Santi Visalli/Getty ImagesTomorrow marks the 50th anniversary of a momentous occasion in The Beatles career. July 4, 1966, is a day the band would never forget — for all the wrong reasons. But the events that day would drastically change the course of the band.

The Australian tells how the Fab Four’s harrowing experiences in the Philippines prompted them to quit touring — and enter the studio to record Sgt. Pepper’s Lonely Hearts Club Band.

They were to have made a quick stop for two shows in Manila, tacked on to a series of Tokyo dates. A misunderstanding led to a violent chain of events.

First, they were removed from their plane by armed troops upon arrival and taken to the yacht of a supporter of new president Ferdinand Marcos. That would be the least of their problems.

The local promoter arranged for them to meet first lady Imelda Marcos at a luncheon at the Malacanang Palace. But he didn’t tell manager Brian Epstein, who scratched the appearance off their packed itinerary, and the promoter didn’t tell the palace.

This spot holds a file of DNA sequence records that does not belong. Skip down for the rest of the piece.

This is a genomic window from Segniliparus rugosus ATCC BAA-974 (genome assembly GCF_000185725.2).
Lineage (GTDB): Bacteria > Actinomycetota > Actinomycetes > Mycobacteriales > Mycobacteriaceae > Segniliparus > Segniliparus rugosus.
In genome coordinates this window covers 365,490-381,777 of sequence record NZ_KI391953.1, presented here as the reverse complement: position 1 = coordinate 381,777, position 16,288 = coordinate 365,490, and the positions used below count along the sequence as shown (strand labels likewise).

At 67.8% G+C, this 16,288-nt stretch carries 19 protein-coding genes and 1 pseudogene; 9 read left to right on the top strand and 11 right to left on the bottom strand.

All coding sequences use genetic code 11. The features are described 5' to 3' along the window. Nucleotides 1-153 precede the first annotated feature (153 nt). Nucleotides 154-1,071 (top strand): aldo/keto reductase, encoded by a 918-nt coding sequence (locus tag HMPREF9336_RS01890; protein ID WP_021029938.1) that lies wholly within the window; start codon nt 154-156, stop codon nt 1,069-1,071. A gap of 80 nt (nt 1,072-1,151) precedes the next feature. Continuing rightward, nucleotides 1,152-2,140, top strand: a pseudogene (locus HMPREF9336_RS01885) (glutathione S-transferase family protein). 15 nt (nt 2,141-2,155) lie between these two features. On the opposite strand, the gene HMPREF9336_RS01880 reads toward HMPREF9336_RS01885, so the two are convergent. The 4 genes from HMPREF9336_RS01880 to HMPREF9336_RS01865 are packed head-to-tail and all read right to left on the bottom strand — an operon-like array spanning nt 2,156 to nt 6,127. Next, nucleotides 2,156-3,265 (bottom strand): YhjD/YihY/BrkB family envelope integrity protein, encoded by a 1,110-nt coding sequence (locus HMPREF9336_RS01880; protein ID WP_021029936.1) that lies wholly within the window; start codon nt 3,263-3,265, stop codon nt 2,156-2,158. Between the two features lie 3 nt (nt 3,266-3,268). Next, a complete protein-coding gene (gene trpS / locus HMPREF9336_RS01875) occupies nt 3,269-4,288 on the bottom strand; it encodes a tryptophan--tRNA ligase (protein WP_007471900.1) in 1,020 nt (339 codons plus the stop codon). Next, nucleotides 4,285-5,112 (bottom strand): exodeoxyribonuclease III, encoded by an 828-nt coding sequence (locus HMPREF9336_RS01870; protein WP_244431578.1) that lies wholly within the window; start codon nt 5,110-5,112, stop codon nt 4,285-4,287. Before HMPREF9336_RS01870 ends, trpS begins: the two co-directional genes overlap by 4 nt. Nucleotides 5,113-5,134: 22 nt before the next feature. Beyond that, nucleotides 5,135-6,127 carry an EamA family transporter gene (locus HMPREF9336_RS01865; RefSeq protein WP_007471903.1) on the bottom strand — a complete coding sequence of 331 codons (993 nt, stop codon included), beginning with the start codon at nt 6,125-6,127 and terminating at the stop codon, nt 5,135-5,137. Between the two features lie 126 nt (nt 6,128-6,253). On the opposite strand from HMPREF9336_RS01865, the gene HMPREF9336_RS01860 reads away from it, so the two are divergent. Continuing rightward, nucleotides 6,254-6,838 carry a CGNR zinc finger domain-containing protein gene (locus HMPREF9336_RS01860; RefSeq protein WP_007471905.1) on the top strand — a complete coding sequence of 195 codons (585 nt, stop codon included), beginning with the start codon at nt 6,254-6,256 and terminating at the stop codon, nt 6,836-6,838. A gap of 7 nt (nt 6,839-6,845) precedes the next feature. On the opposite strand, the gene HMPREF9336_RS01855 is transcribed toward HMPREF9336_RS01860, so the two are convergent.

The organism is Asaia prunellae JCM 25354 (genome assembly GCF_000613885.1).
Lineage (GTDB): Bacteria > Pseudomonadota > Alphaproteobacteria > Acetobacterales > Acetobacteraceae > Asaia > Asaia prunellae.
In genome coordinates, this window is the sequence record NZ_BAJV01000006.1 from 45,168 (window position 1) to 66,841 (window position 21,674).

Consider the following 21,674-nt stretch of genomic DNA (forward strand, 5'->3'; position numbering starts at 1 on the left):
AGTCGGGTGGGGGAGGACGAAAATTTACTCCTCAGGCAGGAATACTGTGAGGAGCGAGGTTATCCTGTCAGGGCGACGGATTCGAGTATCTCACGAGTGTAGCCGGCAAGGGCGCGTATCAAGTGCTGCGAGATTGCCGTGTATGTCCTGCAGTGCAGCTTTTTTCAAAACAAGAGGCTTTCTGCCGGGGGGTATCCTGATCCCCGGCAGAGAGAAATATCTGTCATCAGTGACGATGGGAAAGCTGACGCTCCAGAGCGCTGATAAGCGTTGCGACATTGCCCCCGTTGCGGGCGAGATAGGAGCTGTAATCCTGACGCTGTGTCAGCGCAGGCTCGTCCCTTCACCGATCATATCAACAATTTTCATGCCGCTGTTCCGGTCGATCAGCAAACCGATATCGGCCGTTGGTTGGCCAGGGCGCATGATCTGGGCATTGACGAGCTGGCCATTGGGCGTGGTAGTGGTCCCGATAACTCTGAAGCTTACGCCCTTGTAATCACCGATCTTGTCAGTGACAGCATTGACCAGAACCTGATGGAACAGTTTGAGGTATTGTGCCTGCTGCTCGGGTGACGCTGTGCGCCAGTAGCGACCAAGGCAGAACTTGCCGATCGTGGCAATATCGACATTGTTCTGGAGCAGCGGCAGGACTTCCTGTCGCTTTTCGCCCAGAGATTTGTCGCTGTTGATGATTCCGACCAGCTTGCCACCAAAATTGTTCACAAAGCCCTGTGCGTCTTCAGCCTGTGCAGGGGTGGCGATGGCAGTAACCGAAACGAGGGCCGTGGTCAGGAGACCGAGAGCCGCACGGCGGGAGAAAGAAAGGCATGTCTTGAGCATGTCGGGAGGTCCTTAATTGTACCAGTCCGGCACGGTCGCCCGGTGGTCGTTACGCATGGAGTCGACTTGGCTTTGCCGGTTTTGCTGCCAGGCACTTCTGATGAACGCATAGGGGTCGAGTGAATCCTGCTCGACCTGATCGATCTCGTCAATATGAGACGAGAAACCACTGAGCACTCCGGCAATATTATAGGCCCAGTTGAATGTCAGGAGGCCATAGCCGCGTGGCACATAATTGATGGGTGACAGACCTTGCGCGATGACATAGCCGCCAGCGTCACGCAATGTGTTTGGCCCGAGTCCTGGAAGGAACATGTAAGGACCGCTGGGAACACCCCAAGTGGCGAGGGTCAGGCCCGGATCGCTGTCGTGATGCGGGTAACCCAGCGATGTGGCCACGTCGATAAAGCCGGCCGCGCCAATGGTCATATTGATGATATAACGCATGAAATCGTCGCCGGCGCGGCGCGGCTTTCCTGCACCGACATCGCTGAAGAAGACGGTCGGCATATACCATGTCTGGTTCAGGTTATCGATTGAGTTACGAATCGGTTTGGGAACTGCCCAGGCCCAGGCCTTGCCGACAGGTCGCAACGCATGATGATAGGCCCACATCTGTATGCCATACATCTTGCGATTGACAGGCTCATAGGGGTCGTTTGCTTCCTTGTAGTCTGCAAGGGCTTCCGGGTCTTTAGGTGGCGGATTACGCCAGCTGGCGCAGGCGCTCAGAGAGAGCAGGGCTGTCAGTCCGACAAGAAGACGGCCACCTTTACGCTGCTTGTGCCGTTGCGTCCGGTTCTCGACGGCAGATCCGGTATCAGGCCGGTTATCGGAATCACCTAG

The first show went off without a hitch, but the unintended snub unleashed a firestorm of nationwide anger, including bomb threats against the Manila Hotel and British Embassy.

The next morning, as the band left the hotel, they were accosted by thugs who badly beat Epstein, road manager Mal Evans and chauffeur Alf Bicknell. The band was also kicked and punched. On the plane, an extremely shaken George Harrison declared that he would never tour again; John Lennon and Ringo Starr agreed. But Paul McCartney convinced them to finish the tour, which ended in San Francisco August 29.

On November 24, 1966, freed from performing — and no longer having to reproduce complex songs live — The Beatles went into the studio to start creating a masterpiece. Sgt. Pepper was unleashed on the world the following June 1.

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